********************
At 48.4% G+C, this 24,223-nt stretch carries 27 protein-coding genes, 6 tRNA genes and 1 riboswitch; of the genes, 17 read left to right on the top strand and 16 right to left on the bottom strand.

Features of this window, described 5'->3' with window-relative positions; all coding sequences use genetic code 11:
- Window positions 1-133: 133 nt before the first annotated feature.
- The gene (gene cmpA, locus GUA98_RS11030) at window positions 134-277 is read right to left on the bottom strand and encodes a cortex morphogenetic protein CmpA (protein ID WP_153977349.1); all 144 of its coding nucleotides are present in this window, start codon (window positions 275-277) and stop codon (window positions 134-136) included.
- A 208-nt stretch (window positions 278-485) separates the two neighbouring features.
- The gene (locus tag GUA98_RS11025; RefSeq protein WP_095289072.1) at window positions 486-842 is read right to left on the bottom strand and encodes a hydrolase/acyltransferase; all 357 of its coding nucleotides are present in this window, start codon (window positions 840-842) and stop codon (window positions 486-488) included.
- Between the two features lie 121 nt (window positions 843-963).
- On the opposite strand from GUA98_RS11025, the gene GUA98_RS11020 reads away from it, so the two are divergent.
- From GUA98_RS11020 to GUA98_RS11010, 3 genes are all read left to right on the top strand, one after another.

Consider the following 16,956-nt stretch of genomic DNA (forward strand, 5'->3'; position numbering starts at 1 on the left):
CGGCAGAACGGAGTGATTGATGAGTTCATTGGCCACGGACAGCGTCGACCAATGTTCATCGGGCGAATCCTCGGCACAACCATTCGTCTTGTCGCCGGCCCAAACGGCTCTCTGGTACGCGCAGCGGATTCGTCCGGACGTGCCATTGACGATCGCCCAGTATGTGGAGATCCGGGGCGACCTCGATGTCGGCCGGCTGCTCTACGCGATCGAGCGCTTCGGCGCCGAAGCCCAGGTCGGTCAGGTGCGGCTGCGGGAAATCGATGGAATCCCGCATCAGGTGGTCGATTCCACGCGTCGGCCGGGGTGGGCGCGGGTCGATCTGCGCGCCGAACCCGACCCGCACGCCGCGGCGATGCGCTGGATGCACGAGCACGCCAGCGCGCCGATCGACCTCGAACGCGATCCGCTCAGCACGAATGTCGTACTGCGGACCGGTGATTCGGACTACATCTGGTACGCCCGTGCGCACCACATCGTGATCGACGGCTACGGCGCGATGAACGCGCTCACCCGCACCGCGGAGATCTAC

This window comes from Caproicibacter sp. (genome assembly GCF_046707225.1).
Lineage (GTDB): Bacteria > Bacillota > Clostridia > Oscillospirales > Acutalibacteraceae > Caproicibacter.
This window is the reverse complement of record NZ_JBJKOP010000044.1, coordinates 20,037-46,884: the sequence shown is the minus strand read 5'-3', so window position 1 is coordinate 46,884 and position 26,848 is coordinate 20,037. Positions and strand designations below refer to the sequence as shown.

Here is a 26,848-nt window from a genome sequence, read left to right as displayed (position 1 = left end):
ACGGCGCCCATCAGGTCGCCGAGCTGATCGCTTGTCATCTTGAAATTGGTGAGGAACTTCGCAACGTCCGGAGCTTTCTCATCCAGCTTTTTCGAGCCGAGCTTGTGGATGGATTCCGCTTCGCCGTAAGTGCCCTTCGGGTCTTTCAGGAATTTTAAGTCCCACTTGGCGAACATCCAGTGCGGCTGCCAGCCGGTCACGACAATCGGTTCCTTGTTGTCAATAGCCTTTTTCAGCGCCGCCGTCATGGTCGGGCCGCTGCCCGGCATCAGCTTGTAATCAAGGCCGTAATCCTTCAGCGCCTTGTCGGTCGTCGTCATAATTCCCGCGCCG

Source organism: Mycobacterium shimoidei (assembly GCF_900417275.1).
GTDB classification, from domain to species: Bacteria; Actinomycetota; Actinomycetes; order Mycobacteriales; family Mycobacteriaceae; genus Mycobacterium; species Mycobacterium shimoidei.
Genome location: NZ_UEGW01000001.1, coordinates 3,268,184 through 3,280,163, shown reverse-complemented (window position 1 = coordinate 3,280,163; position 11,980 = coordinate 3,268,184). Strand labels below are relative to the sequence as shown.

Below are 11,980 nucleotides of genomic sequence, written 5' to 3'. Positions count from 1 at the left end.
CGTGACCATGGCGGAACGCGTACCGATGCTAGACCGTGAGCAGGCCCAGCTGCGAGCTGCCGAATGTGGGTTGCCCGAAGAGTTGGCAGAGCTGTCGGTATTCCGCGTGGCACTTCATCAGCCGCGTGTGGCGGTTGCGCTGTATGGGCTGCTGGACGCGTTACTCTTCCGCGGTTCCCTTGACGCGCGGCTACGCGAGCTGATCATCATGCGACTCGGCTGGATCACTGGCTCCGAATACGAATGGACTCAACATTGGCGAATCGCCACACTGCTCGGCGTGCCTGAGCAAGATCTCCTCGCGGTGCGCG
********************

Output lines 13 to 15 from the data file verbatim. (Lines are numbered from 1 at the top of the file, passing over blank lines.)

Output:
Lineage (GTDB): Bacteria > Bacillota > Clostridia > Oscillospirales > Acutalibacteraceae > Caproicibacter.
This window is the reverse complement of record NZ_JBJKOP010000044.1, coordinates 20,037-46,884: the sequence shown is the minus strand read 5'-3', so window position 1 is coordinate 46,884 and position 26,848 is coordinate 20,037. Positions and strand designations below refer to the sequence as shown.

Here is a 26,848-nt window from a genome sequence, read left to right as displayed (position 1 = left end):